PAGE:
Pressure flats

Discussion in 'ELR, Ballistics & Bullets Board' started by tomswede, Jan 8, 2018.

  1. tomswede

    tomswede

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    Some people do testing to find a pressure or velocity “flat” where the charge weight vs velocity curve flattens. This makes no sense to me, what physical process would cause this? More fuel more velocity until the very max. Anybody have any explanation?
     
  2. damoncali

    damoncali Gold $$ Contributor

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    There isn't one. It's a myth. Pressure increases with charge weight nearly linearly at the small increments we deal with. Technically, there is a curve to it, but not the "flat" that you hear people talking about. I've never seen it at least, and the theory doesn't show any reason for it to be there.
     
  3. glockaholic

    glockaholic

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    I use to find the velocity flats when I had an older Chrono. I use to bet my bullets on them. They disappeared when I bought the LabRadar.
     
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  4. Alex Wheeler

    Alex Wheeler Gold $$ Contributor

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    They are there with the labradar. Why I have no idea. I look for them with hunting rifles. I run everything in ladder format, which makes those spots obvious.


    2.jpg
     
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  5. dkhunt14

    dkhunt14

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    I have seen it also, most times not as obvious. What's nice is if those velocities print same point of impact at 1000 yards. Matt
     
  6. jimbires

    jimbires Silver $$ Contributor

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    I see them too , using a labradar . that's a nice wide one Alex shows above , some are not that wide . I did a fair amount of playing with this flat spot this past summer . for a hunting rifle out to a couple hundred yards you can get on a load pretty quickly . here is a link to me working loads by watching the flat spot .

    https://forum.nosler.com/viewtopic.php?f=4&t=35890
     
  7. Meangreen

    Meangreen

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    If you shoot groups that have enough shots to be statistically significant and the powder graduations are sufficiently close together, you will see an obvious spot where SD's tighten up and velocities are also similar. As I understand it, it is because the powder/bullet combo has reached optimal pressure and powder burn efficiency.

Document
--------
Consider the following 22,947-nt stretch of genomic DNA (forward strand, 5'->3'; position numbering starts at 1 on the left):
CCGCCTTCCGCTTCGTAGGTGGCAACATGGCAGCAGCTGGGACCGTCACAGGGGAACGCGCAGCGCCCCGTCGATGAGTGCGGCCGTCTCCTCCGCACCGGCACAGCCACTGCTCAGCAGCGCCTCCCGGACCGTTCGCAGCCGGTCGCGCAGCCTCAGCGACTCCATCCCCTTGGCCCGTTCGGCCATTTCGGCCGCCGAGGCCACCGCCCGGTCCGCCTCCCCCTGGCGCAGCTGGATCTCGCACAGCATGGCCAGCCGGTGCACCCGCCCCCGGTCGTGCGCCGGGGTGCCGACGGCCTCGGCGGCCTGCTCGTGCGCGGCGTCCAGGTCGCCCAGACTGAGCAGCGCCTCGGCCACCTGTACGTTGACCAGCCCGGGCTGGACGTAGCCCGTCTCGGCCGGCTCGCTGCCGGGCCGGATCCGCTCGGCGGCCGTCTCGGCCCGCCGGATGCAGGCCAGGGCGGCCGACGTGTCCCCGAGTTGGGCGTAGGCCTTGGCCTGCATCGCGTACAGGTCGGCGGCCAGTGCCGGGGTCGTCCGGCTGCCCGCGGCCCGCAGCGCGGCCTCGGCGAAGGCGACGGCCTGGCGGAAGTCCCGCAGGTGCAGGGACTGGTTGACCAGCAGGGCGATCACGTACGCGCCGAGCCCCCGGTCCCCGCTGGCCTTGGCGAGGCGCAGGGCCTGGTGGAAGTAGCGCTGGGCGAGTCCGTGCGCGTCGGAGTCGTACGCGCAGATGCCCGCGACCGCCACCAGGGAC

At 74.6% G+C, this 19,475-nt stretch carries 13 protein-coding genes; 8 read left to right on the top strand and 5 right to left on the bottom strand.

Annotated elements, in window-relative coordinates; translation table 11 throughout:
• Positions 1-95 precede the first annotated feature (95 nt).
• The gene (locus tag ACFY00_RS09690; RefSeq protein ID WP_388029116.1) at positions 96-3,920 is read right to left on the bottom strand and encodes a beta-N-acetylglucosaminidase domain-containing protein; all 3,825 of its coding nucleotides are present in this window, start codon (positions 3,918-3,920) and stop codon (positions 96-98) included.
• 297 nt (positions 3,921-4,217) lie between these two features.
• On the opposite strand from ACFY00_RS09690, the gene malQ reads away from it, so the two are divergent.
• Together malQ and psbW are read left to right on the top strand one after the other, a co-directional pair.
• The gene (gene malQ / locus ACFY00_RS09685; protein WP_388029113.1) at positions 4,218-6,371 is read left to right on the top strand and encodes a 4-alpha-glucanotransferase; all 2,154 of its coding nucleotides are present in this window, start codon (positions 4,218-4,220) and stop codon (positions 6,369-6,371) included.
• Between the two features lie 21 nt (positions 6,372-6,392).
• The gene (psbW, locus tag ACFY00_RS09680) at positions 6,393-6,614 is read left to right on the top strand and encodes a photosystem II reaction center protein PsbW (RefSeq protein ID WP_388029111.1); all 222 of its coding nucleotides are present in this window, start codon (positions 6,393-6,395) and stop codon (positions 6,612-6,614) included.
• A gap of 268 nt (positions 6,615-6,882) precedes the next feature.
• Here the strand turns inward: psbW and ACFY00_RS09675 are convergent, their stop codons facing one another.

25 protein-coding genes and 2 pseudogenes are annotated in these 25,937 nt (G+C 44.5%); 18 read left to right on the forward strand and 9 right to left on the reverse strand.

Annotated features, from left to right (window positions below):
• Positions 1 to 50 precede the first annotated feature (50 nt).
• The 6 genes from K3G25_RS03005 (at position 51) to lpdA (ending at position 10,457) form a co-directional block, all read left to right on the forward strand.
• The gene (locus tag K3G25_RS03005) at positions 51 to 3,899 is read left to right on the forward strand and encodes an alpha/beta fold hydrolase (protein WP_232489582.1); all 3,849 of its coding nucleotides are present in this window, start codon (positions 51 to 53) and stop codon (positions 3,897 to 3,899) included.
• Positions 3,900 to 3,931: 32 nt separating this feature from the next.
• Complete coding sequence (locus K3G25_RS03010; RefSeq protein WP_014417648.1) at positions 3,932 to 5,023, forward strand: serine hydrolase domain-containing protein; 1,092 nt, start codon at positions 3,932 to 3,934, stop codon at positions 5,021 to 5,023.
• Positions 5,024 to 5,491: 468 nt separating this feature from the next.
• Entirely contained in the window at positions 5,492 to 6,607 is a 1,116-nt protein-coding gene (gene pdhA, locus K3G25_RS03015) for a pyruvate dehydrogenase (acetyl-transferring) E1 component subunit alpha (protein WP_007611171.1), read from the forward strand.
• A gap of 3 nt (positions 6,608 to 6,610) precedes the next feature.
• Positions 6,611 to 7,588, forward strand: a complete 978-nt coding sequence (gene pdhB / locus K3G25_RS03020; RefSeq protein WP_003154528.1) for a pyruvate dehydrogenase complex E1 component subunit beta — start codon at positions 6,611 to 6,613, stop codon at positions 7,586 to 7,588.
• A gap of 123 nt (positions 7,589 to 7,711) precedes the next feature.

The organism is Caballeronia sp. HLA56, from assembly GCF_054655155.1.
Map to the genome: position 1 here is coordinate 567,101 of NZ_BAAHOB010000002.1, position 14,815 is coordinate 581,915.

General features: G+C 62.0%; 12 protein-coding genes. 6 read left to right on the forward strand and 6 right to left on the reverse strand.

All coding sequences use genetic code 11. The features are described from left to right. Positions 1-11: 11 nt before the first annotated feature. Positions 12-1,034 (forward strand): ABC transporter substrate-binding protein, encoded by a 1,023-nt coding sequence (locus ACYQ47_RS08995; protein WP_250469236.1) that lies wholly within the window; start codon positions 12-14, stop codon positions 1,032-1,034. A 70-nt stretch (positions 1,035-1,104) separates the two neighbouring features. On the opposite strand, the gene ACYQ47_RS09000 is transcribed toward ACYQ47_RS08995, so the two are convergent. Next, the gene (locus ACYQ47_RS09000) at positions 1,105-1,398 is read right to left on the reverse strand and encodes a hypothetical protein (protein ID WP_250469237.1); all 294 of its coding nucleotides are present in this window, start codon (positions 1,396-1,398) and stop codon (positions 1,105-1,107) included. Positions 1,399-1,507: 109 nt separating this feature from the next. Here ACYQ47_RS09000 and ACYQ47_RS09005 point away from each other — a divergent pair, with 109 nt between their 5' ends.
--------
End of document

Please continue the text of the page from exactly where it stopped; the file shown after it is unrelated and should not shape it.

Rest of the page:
Beyond this point, the total weight of the ejecta causes further pressure spiking and the pressure curve becomes erratic. None of this is set in stone, however, because when using a powder that isn't in the optimal burn rate to begin with weird stuff can happen.

    But the whole idea that this can be done with a single round at each charge is, I believe, a myth. The variability of each individual round is greater than the average of the graduations themselves. if you find a flat spot this way, it is random chance.
     
    Last edited: Jan 9, 2018
  8. damoncali

    damoncali Gold $$ Contributor

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    Ok, I’ll walk back a bit. It seems like there could be some sort of coating or other subtle effect that would theoretically allow for a flat spot. I still think what people see is simple statistical variance. I’ve never seeen it when trying to fit a curve to multiple shots. There’s always more noise than signal- way too much to say that it’s not just random chance.
     
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  9. Alex Wheeler

    Alex Wheeler Gold $$ Contributor

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    You are making the assumption I base my comments from one test? I cant count how many ladders at 1k I have shot and what you learn shooting so many tests at distance is very valuable. I recommend it. We see it in the dasher, 100s of ladders. 3 shot per charge ladders in the heavy barrels. The more I do this stuff the more I see certain phenomenon I read on the internet can't or don't happen.
     
    Last edited: Jan 9, 2018
  10. tom

    tom Gold $$ Contributor

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    So let me get this straight. You went outside and collected actual factual data? Why would anyone do that?

    Tom
     
  11. dkhunt14

    dkhunt14